A decision by the University of Tasmania to move away from face-to-face lectures has been met with a mixed reception, but concerns remain.
Last week, UTAS announced a decision to move lectures online from semester one 2022, instead choosing to refocus on additional hours of small group-learning through in-person tutorials and workshops.
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In a letter to staff, UTAS vice-chancellor Rufus Black said the move had been made in response to long-term trends in how students best engaged with learning.
Professor Black said students had historically engaged with tutorials more than lectures, with attendance at tutorials averaging between 75-80 per cent, while lecture attendance dropped off to a little above a third.
National Tertiary Education Union Tasmanian Division secretary Pat McConville said there were differing viewpoints about the move online.
"There are a variety of views about the educational value of face-to-face lectures," Mr McConville said.
"For some academics who've been doing it for years, it's the core of what they do. For others, they're excited about new opportunities to deliver material in a different way.
"But it really varies depending on the academic and the discipline and the kind of students that they have."
Despite denials from UTAS, Mr McConville said concerns remained about the decision, including the potential for lectures to be "recycled" year to year.
"Staff have concerns that the university will look at recycling and reusing lecture recordings and there doesn't seem a plan to keep lectures up-to-date at this present moment."
With UTAS's proposed increase in contact hours for face-to-face tutorials and workshops, Mr McConville said the move had to the potential to put more pressure on casual academic staff and allow students less access to more senior academics.
"What needs to be recognised is a lot of tutorials are delivered by casual, junior academics, they are not delivered by lecturers and ongoing academics who are based at the uni.
"So casual academics just come into campus into the classrooms to teach in the face-to-face mode.
They don't have offices in which to catch up with students and give them assistance and they don't have any paid time to research or to keep up to date with their discipline.
"So if non-lecture classes are going to become an even more important part of UTAS's education that they should be properly resourced."
The response from UTAS students has also been conflicted, with some welcoming the decision.
For UTAS student James Nicol, online lectures have been a gamechanger and he looked forward to seeing the new model implemented.
After working as a chef since leaving high school, the birth of Mr Nicol's son made him reprioritise and reconsider his career ambitions.
Mr Nicol is now enrolled in a Bachelor of Science Food Innovation and Safety and enjoyed the flexibility of online lectures.
"It means I can catch up and watch lectures in between work and caring for my son, I couldn't be at uni otherwise," he said.
For Tasmanian University Law Society president Mahum Akbar, the UTAS announcement came as a shock, after campaigning on behalf of law students to return to face-to-face lectures throughout 2021.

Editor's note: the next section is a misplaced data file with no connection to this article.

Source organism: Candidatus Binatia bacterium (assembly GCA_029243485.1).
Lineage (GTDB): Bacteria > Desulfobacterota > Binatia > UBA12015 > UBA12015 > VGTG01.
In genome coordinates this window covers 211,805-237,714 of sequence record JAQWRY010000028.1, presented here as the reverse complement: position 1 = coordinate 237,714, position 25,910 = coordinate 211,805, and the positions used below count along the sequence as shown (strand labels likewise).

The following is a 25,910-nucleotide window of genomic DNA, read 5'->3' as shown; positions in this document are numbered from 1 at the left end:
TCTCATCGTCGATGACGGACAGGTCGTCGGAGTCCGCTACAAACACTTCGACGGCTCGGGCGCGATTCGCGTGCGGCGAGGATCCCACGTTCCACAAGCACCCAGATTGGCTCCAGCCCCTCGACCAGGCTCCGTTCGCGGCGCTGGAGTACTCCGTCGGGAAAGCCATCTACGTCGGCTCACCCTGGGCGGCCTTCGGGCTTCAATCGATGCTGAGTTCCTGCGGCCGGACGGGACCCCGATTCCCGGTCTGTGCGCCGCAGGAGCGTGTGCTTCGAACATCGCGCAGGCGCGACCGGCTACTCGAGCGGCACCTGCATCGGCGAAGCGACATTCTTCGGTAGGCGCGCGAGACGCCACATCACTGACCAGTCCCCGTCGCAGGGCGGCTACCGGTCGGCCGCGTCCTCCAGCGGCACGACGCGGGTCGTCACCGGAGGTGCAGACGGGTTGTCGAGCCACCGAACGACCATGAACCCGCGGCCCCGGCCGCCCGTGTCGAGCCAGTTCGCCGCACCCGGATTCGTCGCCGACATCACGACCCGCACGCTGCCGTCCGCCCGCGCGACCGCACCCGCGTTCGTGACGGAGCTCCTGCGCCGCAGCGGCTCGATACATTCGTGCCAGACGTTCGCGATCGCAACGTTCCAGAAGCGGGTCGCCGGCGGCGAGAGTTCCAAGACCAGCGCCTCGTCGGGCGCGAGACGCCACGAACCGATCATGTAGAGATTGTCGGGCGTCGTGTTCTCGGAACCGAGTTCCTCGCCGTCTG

Ms Akbar said while she couldn't speak for every UTAS student, the law faculty maintained high attendance levels for lectures and students were not pleased that they would remain online.
TULS had approached the university to request a return to face-to-face lectures both in semester one and semester two of this year, but was met with rejection in light of COVID safety measures.
"We approached the uni because students were really, really yearning for more engagement and were just not happy with how online learning had been going," Ms Akbar said.
"And that's why we were really pushing for it [face-to-face lectures], but now the whole story has changed and it turns out that lectures are staying completely online."
Ms Akbar said TULS had surveyed UTAS law students and found 65.1 per cent did not support online-only lectures, with 88.4 per cent hoping to see face-to-face lectures return with lectures also recorded for remote students.
She said that while online lectures offered students flexibility, they often took longer to get through and she worried students would become disengaged from the course.
"It takes a really long time to get through a recorded lecture, the time and effort it takes to watch and listen and immerse yourself in the content takes a lot longer than walking into a lecture theatre and leaving after an hour," Ms Akbar.
"And people have work or other commitments, so lectures often get put to the side.
"And then they've reached week 10 or week 11 and they have fallen behind in the content. So they might be attending tutorials, but they're not engaging anyway because they're not up to date with the content."
After finishing her law degree this semester, Ms Akbar expressed concern that the change could impact UTAS's reputation as one of the leading law degrees globally.
"We have some world-renowned law academics at UTAS, and they've been very vocal about how damming this decision is," she said.
"Not only in the university's reputation but also on our students engagement with the uni."
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